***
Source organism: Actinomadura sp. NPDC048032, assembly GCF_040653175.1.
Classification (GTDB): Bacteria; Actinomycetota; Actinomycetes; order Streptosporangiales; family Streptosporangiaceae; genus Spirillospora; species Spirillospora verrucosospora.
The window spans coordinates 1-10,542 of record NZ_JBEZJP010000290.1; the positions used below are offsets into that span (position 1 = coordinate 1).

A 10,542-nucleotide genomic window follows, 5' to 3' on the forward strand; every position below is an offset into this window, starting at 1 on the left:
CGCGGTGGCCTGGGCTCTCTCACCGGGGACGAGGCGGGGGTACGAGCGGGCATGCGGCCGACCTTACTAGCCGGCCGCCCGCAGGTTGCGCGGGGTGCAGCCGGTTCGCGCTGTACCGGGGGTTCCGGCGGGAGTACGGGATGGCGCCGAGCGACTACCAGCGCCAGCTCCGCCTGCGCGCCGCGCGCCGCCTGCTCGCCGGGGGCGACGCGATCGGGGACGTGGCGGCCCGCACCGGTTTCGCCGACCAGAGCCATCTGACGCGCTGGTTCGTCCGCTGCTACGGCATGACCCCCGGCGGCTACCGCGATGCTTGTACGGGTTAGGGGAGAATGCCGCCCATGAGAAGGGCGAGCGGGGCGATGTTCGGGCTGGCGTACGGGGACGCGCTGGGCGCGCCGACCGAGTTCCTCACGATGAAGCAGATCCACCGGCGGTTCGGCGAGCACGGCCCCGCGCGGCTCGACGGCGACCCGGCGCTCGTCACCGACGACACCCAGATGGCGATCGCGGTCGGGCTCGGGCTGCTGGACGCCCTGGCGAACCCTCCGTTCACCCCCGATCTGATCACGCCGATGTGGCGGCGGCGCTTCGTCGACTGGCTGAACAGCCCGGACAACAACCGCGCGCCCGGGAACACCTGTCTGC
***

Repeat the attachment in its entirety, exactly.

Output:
Source organism: Actinomadura sp. NPDC048032, assembly GCF_040653175.1.
Classification (GTDB): Bacteria; Actinomycetota; Actinomycetes; order Streptosporangiales; family Streptosporangiaceae; genus Spirillospora; species Spirillospora verrucosospora.
The window spans coordinates 1-10,542 of record NZ_JBEZJP010000290.1; the positions used below are offsets into that span (position 1 = coordinate 1).

A 10,542-nucleotide genomic window follows, 5' to 3' on the forward strand; every position below is an offset into this window, starting at 1 on the left:
CGCGGTGGCCTGGGCTCTCTCACCGGGGACGAGGCGGGGGTACGAGCGGGCATGCGGCCGACCTTACTAGCCGGCCGCCCGCAGGTTGCGCGGGGTGCAGCCGGTTCGCGCTGTACCGGGGGTTCCGGCGGGAGTACGGGATGGCGCCGAGCGACTACCAGCGCCAGCTCCGCCTGCGCGCCGCGCGCCGCCTGCTCGCCGGGGGCGACGCGATCGGGGACGTGGCGGCCCGCACCGGTTTCGCCGACCAGAGCCATCTGACGCGCTGGTTCGTCCGCTGCTACGGCATGACCCCCGGCGGCTACCGCGATGCTTGTACGGGTTAGGGGAGAATGCCGCCCATGAGAAGGGCGAGCGGGGCGATGTTCGGGCTGGCGTACGGGGACGCGCTGGGCGCGCCGACCGAGTTCCTCACGATGAAGCAGATCCACCGGCGGTTCGGCGAGCACGGCCCCGCGCGGCTCGACGGCGACCCGGCGCTCGTCACCGACGACACCCAGATGGCGATCGCGGTCGGGCTCGGGCTGCTGGACGCCCTGGCGAACCCTCCGTTCACCCCCGATCTGATCACGCCGATGTGGCGGCGGCGCTTCGTCGACTGGCTGAACAGCCCGGACAACAACCGCGCGCCCGGGAACACCTGTCTGC